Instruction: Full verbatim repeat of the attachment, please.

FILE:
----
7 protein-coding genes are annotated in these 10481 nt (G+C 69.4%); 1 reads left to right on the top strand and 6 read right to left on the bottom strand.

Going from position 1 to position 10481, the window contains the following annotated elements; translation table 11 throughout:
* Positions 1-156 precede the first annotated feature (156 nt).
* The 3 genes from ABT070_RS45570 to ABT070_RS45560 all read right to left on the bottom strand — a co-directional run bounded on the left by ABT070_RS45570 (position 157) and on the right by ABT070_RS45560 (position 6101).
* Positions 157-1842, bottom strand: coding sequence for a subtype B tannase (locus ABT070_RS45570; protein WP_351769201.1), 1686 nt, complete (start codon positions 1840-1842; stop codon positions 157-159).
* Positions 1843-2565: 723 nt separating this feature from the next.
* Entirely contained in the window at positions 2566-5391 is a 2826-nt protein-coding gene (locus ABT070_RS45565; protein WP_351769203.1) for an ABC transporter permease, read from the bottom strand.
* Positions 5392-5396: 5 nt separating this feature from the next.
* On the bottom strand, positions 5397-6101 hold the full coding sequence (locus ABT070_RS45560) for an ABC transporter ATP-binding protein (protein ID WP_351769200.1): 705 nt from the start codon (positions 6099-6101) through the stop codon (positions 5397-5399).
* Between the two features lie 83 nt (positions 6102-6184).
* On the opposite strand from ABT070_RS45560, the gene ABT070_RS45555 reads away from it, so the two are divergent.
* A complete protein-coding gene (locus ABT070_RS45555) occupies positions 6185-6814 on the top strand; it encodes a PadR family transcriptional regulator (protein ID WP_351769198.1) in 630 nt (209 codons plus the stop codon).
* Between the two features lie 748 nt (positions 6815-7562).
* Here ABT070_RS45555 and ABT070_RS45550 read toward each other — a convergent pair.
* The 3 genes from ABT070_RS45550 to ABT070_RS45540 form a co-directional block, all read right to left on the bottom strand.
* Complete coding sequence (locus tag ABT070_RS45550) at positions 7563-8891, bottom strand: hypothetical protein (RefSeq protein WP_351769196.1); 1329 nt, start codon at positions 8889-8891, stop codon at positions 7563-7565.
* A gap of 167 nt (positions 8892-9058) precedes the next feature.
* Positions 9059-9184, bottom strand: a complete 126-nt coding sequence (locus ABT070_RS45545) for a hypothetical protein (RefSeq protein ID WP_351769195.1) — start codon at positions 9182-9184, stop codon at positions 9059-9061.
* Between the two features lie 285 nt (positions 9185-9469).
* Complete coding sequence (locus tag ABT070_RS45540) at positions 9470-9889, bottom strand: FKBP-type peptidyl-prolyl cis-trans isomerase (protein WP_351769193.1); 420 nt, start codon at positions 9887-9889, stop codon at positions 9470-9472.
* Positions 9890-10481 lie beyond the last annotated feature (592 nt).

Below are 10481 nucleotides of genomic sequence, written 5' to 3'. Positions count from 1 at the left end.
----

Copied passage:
7 protein-coding genes are annotated in these 10481 nt (G+C 69.4%); 1 reads left to right on the top strand and 6 read right to left on the bottom strand.

Going from position 1 to position 10481, the window contains the following annotated elements; translation table 11 throughout:
* Positions 1-156 precede the first annotated feature (156 nt).
* The 3 genes from ABT070_RS45570 to ABT070_RS45560 all read right to left on the bottom strand — a co-directional run bounded on the left by ABT070_RS45570 (position 157) and on the right by ABT070_RS45560 (position 6101).
* Positions 157-1842, bottom strand: coding sequence for a subtype B tannase (locus ABT070_RS45570; protein WP_351769201.1), 1686 nt, complete (start codon positions 1840-1842; stop codon positions 157-159).
* Positions 1843-2565: 723 nt separating this feature from the next.
* Entirely contained in the window at positions 2566-5391 is a 2826-nt protein-coding gene (locus ABT070_RS45565; protein WP_351769203.1) for an ABC transporter permease, read from the bottom strand.
* Positions 5392-5396: 5 nt separating this feature from the next.
* On the bottom strand, positions 5397-6101 hold the full coding sequence (locus ABT070_RS45560) for an ABC transporter ATP-binding protein (protein ID WP_351769200.1): 705 nt from the start codon (positions 6099-6101) through the stop codon (positions 5397-5399).
* Between the two features lie 83 nt (positions 6102-6184).
* On the opposite strand from ABT070_RS45560, the gene ABT070_RS45555 reads away from it, so the two are divergent.
* A complete protein-coding gene (locus ABT070_RS45555) occupies positions 6185-6814 on the top strand; it encodes a PadR family transcriptional regulator (protein ID WP_351769198.1) in 630 nt (209 codons plus the stop codon).
* Between the two features lie 748 nt (positions 6815-7562).
* Here ABT070_RS45555 and ABT070_RS45550 read toward each other — a convergent pair.
* The 3 genes from ABT070_RS45550 to ABT070_RS45540 form a co-directional block, all read right to left on the bottom strand.
* Complete coding sequence (locus tag ABT070_RS45550) at positions 7563-8891, bottom strand: hypothetical protein (RefSeq protein WP_351769196.1); 1329 nt, start codon at positions 8889-8891, stop codon at positions 7563-7565.
* A gap of 167 nt (positions 8892-9058) precedes the next feature.
* Positions 9059-9184, bottom strand: a complete 126-nt coding sequence (locus ABT070_RS45545) for a hypothetical protein (RefSeq protein ID WP_351769195.1) — start codon at positions 9182-9184, stop codon at positions 9059-9061.
* Between the two features lie 285 nt (positions 9185-9469).
* Complete coding sequence (locus tag ABT070_RS45540) at positions 9470-9889, bottom strand: FKBP-type peptidyl-prolyl cis-trans isomerase (protein WP_351769193.1); 420 nt, start codon at positions 9887-9889, stop codon at positions 9470-9472.
* Positions 9890-10481 lie beyond the last annotated feature (592 nt).

Below are 10481 nucleotides of genomic sequence, written 5' to 3'. Positions count from 1 at the left end.